Walking along the Dhammapada — Chapter 8: Thousands

I’m taking another journey through the Buddha’s lessons on the path of the Dharma (one way you could translate the title Dhammapada). A few years ago, I wrote posts on a handful of chapters, but I didn’t go over every chapter. This time, I’m challenging myself to post on every chapter and share them here.


This chapter provides a long list of comparisons to make clear what our valued pursuits should be, in contrast to those of the time (and to our time as well). Here’s the list I compiled — simplified bullets even strengthen the message (plus, I did the math to make the numbers clearer):

  • 1 meaningful word > 1000 meaningless statements
  • 1 meaningful verse > 1000 meaningless verses
  • 1 line of Dharma > 100 meaningless verses
  • Self-conqueror > conqueror of 1,000,000 people
  • 1 moment of homage to a self-cultivated person > 1,200,000 rituals
  • 1 moment of homage to a self-cultivated person > 100 years tending ritual fire
  • Expressing respect to the upright > 4 times any sacrifice
  • 1 day of meditation > 100 years of unsettled mind
  • 1 day of meditation > 100 years of insightless life
  • 1 day of exertion > 100 years without effort
  • 1 day of insight into temporality > 100 years without insight
  • 1 day seeing Nirvana > 100 years without seeing Nirvana
  • 1 day seeing ultimate Dharma > 100 years without seeing ultimate Dharma

What are we to make out of this list? What does it teach us other than the Dharma is great and the value of meditation, exertion, insight, and wisdom and that one should cultivate oneself and honor those who have already done so? We’ve heard all of this so far.

I take three things from this list of “thousands”:

  1. How powerful these values are, and how much they truly empower through cultivation
    • Ask yourself: if 1 word is so valuable, how much more so then cultivating as many as possible?
  2. These passages are radically subversive
    • The lines about 1 moment being greater than 1,200,000 rituals and 100 years of tending a ritual fire
      • If one correct moment is worth more than all the effort in these far greater numbers, they are virtually worthless
      • Same goes for greater value of respect over sacrifice: respecting the Buddha is 4 times more valuable than any Hindu sacrifice
    • These are extreme attacks against the existing spiritual order of his day
  3. These lines are inspirational
    • When practice has seemed impossible to do well for me, these lines have shown that even 1 moment of presence in meditation is worth more than the rest of my day distracted in monkey mind

a6235f23acd262580b6c457dcbdb0123

I will close this commentary on the chapter with two of my favorite lines from it:

Greater in combat
Than a person who conquers
A thousand times a thousand people
Is the person who conquers herself.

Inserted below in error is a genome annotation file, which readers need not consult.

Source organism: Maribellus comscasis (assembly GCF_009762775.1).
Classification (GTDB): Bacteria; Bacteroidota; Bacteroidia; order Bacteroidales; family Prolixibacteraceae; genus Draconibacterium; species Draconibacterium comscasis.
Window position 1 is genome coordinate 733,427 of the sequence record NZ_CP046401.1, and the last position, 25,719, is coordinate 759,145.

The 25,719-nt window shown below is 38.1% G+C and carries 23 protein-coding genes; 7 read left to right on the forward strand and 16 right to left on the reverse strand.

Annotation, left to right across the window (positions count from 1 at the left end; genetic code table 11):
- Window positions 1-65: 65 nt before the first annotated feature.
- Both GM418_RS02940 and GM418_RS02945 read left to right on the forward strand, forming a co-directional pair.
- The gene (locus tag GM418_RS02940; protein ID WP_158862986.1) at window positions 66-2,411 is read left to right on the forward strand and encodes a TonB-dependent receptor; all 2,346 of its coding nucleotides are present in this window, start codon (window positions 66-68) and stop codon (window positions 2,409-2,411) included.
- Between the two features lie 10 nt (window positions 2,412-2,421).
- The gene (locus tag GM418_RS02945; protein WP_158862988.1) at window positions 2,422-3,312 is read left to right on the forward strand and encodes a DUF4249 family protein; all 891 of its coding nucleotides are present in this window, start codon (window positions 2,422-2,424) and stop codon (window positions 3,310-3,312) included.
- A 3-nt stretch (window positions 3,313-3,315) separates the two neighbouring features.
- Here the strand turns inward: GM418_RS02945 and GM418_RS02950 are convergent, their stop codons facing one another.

-Trans. Fronsdal (103)

Better than a thousand meaningless statements
Is one meaningful word,
Which, having been heard,
Brings peace.
-Trans. Fronsdal (100)


May these words on the value of the correctly done and focused over the mass of thousands bring peace.

Gassho!

Heartbreak Wisdom Journal — Entry 6: Forgiveness

Going through heartbreak is one of the trials of a lifetime–of the soul. Everything that was once familiar and taken for granted is now gone, destroyed, lost–but not forgotten. If only it could be forgotten! You won’t be at your best. It’s as simple as that.

In my last entry, I had a quote that said your heart has to be big enough to hold a horse race inside. How do you do this when everything feels wrong and you feel weak? Even if you can muster up the presence to show up and do your best for others and yourself, you will fail–miserably and often. Sometimes your big and beautiful intentions will come to naught. You won’t get any farther than tripping over your own feet. Such moments feel like there is no point, like all you can do is give up.

What do you do? — You forgive yourself. You have two choices: you can either feel guilty and hate yourself as well as everything you’ve lost, or you can forgive yourself for struggling, for wanting to be happy, for being vulnerable, and for having a heart. If you truly want to share deep compassion with the world, you have to begin with yourself. That’s how your heart grows to hold even the hardest emotions with tender equanimity–growing to the size of holding a horse race. This doesn’t mean that you aren’t going to push yourself to learn and to get beyond your own mistakes; instead, it’s giving yourself the gift of patience to do just that.

May this plant a seed of compassion in anyone out there who suffers from the pain of a broken heart.
Gassho!


chinese-676650_1280

Previous Heartbreak Wisdom Journal Entry– Entry 5: Depression – Experience & Practice

Next Heartbreak Wisdom Journal Entry– Entry 7: Letting go of the Person You Used to Be (Part1)

Show Me Practice

“Show me one thing that you didn’t learn from your books.” Better said, show me how these ideas impact a life. Show me how they are concretely experienced and practiced.

Even the barest knowledge of facts must change you and the world in which you live. In learning of photosynthesis, a new world of interaction opens where physics, chemistry, and biology intertwine—a new realization of the intimacy of *natura*, the chiasm of a vibrant unfolding.

Now you see life differently. Your understanding changes – you and the world change. Yet this wonder is so easy to lose and so hard to gain. With your elaborate systems and beautiful arguments, how do you see the world differently, and how do you continue to be in wonder of it, to have gratitude for every moment of it, and to find meaning in it? Or are you lost in a haze of Ideas? Are your ideas lived through concrete experiences, or are your experiences lived through abstract ideas? Wake up.